Hormone Replacement Therapy For Cardiovascular Prevention (After Prior Heart Attack or Stroke)
Benefits in NNT
None were helped (cardiovascular problem prevented)
100% saw no benefit
0% were helped by preventing a heart problem or death
0% were helped by preventing a heart attack (non-fatal)
0% were helped by preventing a stroke (non-fatal)
Harms in NNT
1 in 100 were harmed (blood clot in the leg/lung)
1% were harmed by developing a blood clot in the leg or lung (non-fatal)
SourceGabriel Sanchez R, Sanchez Gomez LM, Carmona L, Roqué i Figuls M, Bonfill Cosp X. Hormone replacement therapy for preventing cardiovascular disease in post-menopausal women. Cochrane Database of Systematic Reviews 2005, Issue 2. Art. No.: CD002229
Efficacy EndpointsHeart attack, stroke, death
Harm EndpointsDevelopment of a blood clot, death
NarrativeHormone replacement therapy ('HRT') was believed for many years to potentially restore cardiovascular hormonal balance for women after menopause, thus reducing heart attacks, strokes and death. While this therapy has been shown to reduce hot flashes,1 before the past ten years there were no major trial results to answer the question of whether or not HRT works to prevent heart problems and strokes.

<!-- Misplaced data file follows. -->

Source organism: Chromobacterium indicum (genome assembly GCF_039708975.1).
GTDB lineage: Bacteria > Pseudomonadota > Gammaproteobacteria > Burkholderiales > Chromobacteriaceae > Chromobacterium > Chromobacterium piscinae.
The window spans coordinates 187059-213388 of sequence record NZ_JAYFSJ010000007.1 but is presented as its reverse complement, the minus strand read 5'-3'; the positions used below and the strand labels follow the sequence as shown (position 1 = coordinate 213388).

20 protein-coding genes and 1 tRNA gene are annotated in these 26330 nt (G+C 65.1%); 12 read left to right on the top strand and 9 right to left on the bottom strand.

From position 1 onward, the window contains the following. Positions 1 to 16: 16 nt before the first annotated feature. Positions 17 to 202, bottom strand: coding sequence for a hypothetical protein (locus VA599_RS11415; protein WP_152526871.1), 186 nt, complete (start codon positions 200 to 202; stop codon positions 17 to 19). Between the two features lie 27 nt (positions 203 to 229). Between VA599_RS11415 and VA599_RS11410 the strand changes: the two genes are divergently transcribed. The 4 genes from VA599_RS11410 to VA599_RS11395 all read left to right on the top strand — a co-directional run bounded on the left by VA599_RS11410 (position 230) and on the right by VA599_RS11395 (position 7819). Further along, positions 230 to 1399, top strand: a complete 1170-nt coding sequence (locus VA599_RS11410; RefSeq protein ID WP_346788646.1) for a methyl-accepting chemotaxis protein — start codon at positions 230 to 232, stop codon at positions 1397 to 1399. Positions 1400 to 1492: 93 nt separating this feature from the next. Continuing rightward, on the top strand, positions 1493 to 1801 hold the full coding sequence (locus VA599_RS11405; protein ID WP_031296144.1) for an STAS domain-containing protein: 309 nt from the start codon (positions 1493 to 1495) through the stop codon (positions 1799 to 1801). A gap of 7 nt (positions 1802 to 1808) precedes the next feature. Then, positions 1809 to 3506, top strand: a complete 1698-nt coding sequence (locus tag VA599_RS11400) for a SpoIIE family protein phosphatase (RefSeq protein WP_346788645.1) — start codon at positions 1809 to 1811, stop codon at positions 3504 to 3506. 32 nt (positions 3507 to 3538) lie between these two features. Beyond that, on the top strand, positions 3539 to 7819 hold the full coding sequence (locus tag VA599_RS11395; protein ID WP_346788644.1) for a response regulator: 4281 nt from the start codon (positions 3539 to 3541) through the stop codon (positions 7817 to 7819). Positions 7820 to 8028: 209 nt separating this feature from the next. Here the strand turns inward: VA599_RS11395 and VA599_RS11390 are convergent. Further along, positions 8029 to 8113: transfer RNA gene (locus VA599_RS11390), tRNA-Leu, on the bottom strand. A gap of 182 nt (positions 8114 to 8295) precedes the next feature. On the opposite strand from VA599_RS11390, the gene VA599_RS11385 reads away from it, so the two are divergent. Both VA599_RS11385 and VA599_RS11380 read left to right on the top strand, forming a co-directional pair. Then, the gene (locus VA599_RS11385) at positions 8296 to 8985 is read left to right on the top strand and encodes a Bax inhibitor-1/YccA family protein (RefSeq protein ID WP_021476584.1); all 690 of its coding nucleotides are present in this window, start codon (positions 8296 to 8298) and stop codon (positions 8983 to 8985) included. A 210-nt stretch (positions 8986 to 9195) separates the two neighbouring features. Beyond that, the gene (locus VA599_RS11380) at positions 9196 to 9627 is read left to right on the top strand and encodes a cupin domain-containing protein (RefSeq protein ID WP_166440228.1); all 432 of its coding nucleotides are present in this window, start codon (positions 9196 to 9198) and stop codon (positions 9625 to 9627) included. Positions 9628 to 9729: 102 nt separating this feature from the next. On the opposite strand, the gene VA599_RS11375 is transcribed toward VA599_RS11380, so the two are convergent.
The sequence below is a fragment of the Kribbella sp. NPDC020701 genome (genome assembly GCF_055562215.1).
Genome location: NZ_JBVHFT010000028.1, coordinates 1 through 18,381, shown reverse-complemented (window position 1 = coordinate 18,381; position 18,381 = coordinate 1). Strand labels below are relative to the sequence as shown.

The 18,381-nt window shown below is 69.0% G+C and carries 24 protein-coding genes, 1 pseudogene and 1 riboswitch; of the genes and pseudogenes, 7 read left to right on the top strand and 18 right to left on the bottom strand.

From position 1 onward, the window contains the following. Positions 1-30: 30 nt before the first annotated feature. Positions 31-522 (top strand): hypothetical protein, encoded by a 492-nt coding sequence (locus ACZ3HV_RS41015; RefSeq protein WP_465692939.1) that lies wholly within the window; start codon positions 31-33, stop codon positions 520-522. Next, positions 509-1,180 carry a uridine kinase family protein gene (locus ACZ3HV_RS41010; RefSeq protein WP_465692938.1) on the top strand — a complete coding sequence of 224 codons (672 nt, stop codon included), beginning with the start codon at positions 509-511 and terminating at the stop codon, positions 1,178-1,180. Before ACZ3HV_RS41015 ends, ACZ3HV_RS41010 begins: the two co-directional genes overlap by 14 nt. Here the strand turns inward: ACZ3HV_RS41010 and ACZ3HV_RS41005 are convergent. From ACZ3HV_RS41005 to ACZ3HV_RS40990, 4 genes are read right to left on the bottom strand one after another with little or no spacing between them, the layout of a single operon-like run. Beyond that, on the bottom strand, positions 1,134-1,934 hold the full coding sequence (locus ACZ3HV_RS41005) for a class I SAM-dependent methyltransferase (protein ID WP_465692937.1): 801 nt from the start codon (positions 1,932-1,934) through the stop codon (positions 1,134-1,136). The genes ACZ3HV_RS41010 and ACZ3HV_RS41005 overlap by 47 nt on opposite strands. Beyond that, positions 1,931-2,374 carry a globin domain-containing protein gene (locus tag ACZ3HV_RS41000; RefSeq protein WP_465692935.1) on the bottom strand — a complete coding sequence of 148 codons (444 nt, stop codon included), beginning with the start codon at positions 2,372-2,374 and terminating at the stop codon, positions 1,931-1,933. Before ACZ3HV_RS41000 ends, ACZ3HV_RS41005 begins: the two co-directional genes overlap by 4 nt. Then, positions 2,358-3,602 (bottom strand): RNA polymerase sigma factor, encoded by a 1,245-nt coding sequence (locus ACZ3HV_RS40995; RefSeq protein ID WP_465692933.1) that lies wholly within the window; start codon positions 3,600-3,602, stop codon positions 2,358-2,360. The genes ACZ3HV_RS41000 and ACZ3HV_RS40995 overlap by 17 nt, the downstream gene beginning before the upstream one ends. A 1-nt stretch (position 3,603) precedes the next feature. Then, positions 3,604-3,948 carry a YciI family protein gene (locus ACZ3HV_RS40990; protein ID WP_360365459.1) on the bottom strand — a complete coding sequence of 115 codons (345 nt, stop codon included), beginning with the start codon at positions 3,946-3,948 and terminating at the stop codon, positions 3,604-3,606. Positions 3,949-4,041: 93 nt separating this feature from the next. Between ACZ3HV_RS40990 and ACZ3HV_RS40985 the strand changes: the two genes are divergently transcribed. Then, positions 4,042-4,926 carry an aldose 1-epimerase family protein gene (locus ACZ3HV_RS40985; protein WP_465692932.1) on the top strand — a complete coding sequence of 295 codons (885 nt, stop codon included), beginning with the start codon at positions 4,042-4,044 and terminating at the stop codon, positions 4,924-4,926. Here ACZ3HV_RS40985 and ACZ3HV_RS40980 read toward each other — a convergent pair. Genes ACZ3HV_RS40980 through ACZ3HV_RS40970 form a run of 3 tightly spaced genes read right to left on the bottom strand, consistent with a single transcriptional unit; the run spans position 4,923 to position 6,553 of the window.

This review examined the highest quality randomized trials that tested HRT for preventing heart attacks, strokes, and death among women who have already had a heart attack or stroke, and included over 5000 subjects from trials. The results were very surprising for many scientists and physicians who had been recommending HRT for years, because HRT did not prevent any important cardiovascular problems or deaths, and overall it did increase blood clots in the legs and lungs. The numbers of stroke and heart attacks were just slightly higher in the group on HRT, but this wasn't a large enough difference to be considered 'statistically significant'. It is also important to note that despite the increases in heart attacks, strokes, and blood clots there was no increase in deaths due to HRT.